September 2, 2021

Doctors believed a UTI was the cause of this man's mystery illness—until they investigated a more unlikely cause

Daily Briefing

    Initially diagnosed with a urinary-tract infection, a 75-year-old man sought emergency treatment for increasingly severe symptoms, including kidney failure—ultimately leading doctors to a far more unusual diagnosis, Lisa Sanders writes for the New York Times Magazine.

    Unexplained fainting spells

    Over the course of a 10-day period, the patient experienced several fainting episodes. The first occurred while he was napping outside. The second happened at night, on his way to the bathroom—and when he woke up on the floor, he learned he had also been incontinent.

    After that second occurrence, the patient arranged a visit with his provider. He explained to his PA that in addition to the fainting spells, he had not been feeling well and was tired, feverish, foggy; had no appetite; and experienced some discomfort while urinating. The PA ordered some lab tests, ultimately concluding that he was likely suffering from a urinary-tract infection. The PA prescribed antibiotics and instructed him to go to the hospital if he started to feel worse. 

    Two days later, the patient experienced another fainting spell, this time while taking his medications. He went to the ED at Yale New Haven Hospital to learn more.

    Eager to find the right answers

    At Yale New Haven, the patient presented with a fever of 101, a racing heart, and abnormally low blood pressure. Lab results revealed that the patient's kidneys were failing—even though there had been no sign of failure just two days earlier. 

    Doctors were initially focused on the patient's failing kidneys. However, Alan Lee—an intern in his last year of medical school and the first clinician to see the patient—was eager to determine the cause of his fever and other symptoms. Together with his supervising resident, Roger Ying, Lee learned that in addition the fainting spells, the patient had felt too ill to eat or drink anything and lost 10 pounds in a week as a result. Curious, Ying asked if there was any chance the patient had been bitten by a tick—but the patient assured him that while he often went on walks in the woods with his dog, he was confident he had not been bitten, since he always meticulously checked his body for ticks afterward.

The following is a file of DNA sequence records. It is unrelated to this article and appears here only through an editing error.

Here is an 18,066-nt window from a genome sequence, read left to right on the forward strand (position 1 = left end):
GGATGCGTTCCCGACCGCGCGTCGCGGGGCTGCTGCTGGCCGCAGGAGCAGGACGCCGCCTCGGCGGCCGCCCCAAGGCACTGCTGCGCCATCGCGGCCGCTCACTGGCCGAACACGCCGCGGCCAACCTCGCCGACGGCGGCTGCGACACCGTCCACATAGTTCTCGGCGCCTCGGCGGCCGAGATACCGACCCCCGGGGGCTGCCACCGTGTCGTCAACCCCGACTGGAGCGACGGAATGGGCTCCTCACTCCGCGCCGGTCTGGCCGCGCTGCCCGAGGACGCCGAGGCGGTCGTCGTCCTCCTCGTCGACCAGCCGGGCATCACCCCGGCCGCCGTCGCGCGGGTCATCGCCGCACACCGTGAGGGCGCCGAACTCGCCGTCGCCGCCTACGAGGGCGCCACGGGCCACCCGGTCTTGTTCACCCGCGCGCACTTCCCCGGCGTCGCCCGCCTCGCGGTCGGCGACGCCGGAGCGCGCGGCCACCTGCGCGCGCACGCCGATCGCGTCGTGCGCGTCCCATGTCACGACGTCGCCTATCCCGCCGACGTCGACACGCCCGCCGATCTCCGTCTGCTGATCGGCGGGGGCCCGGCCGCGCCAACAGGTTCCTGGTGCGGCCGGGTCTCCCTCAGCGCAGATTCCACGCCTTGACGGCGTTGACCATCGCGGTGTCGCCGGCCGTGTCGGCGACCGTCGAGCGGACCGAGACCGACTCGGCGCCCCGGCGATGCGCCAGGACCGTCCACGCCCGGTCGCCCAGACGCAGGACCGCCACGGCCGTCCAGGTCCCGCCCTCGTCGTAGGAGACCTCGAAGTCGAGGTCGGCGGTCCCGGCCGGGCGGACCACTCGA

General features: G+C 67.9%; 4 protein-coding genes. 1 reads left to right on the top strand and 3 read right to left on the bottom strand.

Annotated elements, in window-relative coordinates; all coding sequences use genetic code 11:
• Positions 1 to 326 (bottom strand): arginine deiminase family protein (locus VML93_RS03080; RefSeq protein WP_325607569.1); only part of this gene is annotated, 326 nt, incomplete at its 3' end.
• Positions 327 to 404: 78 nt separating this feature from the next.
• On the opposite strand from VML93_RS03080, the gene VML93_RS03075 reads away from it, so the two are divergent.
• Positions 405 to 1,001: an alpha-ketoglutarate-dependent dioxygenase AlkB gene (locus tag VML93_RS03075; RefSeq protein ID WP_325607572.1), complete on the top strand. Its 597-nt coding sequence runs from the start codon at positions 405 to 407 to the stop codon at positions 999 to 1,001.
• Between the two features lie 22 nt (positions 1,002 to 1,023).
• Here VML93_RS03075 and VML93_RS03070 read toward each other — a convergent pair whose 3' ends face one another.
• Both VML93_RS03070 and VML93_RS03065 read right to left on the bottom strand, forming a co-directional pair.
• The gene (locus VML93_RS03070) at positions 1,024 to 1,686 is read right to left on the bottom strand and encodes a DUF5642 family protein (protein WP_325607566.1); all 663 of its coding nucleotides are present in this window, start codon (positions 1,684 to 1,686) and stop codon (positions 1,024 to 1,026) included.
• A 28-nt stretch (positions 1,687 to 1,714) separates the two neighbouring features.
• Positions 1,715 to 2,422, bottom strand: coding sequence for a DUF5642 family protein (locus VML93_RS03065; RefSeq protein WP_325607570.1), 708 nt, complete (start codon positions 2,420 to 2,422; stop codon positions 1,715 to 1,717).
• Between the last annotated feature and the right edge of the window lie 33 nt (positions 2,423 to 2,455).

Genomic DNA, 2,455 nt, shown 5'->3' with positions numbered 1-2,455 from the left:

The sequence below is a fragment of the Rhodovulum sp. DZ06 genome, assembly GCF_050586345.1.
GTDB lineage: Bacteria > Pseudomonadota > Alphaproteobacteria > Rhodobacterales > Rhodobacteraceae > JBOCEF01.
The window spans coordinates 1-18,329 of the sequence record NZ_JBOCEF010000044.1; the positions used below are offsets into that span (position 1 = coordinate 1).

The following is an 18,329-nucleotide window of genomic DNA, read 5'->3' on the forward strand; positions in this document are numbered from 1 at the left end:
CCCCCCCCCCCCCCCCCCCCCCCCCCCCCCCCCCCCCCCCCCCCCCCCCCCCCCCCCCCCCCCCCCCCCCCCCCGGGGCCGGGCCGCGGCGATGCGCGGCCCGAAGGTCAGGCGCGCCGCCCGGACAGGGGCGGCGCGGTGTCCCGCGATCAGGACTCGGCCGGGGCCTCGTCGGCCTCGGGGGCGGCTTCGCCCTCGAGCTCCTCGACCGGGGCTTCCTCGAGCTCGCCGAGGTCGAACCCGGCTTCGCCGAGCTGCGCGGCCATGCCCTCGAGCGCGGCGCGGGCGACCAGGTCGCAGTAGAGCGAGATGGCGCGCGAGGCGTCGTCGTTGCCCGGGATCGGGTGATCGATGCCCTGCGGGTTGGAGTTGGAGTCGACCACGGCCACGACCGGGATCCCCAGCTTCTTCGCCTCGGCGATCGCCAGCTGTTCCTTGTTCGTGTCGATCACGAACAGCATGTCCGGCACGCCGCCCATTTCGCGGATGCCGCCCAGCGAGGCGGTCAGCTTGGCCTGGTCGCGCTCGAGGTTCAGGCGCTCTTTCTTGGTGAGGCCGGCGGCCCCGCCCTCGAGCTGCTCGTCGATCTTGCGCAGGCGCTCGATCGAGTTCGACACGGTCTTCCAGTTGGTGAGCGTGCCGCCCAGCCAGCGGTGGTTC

Joined by the attending physician, Joseph Donroe, the doctors agreed that a urinary-tract infection could have caused the patient's urinary issues, fever, and kidney damage resulting from dehydration. However, they acknowledged that a 10-pound weight loss and persistent night sweats are not typical symptoms associated with a urinary-tract infection. 

    Looking beyond the likely diagnosis 

    Donroe concluded that the patient likely had urosepsis—an infection caused by a urinary-tract infection that affects the whole body.  Since the patient was on antibiotics, Lee called the patient's primary-care doctor to obtain the lab results from before he began the antibiotics. The urine culture did not show any abnormalities other than blood in the urine. And while the patient began to feel significantly better on the antibiotics, his kidneys were still not improving. 

    Then, the providers learned from one of the labs that the patient's red blood cells looked like they were being destroyed—and everything started to make sense. Additional lab tests confirmed Donroe's suspicions; the patient suffered from two tick-borne diseases, babesiosis and Lyme disease.  After taking antibiotics for both conditions, the patient immediately started to feel better—and said he plans to inspect himself more carefully after walking in the woods. (Sanders, New York Times Magazine, 8/26)

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